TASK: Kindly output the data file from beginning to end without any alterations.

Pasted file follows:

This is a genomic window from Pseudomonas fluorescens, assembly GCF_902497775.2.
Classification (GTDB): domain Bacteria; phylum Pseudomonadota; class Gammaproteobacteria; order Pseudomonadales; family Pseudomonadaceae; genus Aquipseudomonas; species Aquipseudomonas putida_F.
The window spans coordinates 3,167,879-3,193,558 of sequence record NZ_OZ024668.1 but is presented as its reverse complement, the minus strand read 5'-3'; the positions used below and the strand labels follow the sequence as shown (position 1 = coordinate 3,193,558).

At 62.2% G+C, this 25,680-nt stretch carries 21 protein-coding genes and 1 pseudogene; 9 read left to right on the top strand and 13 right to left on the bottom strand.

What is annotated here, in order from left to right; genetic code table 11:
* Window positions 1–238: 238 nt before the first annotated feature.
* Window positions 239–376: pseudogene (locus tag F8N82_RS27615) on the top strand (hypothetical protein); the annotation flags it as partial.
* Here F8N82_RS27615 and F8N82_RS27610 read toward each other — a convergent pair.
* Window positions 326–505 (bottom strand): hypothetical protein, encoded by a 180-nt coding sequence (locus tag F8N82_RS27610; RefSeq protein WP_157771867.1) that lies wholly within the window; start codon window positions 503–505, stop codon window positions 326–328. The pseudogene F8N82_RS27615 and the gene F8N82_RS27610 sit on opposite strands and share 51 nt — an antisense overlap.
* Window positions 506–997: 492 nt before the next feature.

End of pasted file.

This is a genomic window from Pseudomonas fluorescens, assembly GCF_902497775.2.
Classification (GTDB): domain Bacteria; phylum Pseudomonadota; class Gammaproteobacteria; order Pseudomonadales; family Pseudomonadaceae; genus Aquipseudomonas; species Aquipseudomonas putida_F.
The window spans coordinates 3,167,879-3,193,558 of sequence record NZ_OZ024668.1 but is presented as its reverse complement, the minus strand read 5'-3'; the positions used below and the strand labels follow the sequence as shown (position 1 = coordinate 3,193,558).

At 62.2% G+C, this 25,680-nt stretch carries 21 protein-coding genes and 1 pseudogene; 9 read left to right on the top strand and 13 right to left on the bottom strand.

What is annotated here, in order from left to right; genetic code table 11:
* Window positions 1–238: 238 nt before the first annotated feature.
* Window positions 239–376: pseudogene (locus tag F8N82_RS27615) on the top strand (hypothetical protein); the annotation flags it as partial.
* Here F8N82_RS27615 and F8N82_RS27610 read toward each other — a convergent pair.
* Window positions 326–505 (bottom strand): hypothetical protein, encoded by a 180-nt coding sequence (locus tag F8N82_RS27610; RefSeq protein WP_157771867.1) that lies wholly within the window; start codon window positions 503–505, stop codon window positions 326–328. The pseudogene F8N82_RS27615 and the gene F8N82_RS27610 sit on opposite strands and share 51 nt — an antisense overlap.
* Window positions 506–997: 492 nt before the next feature.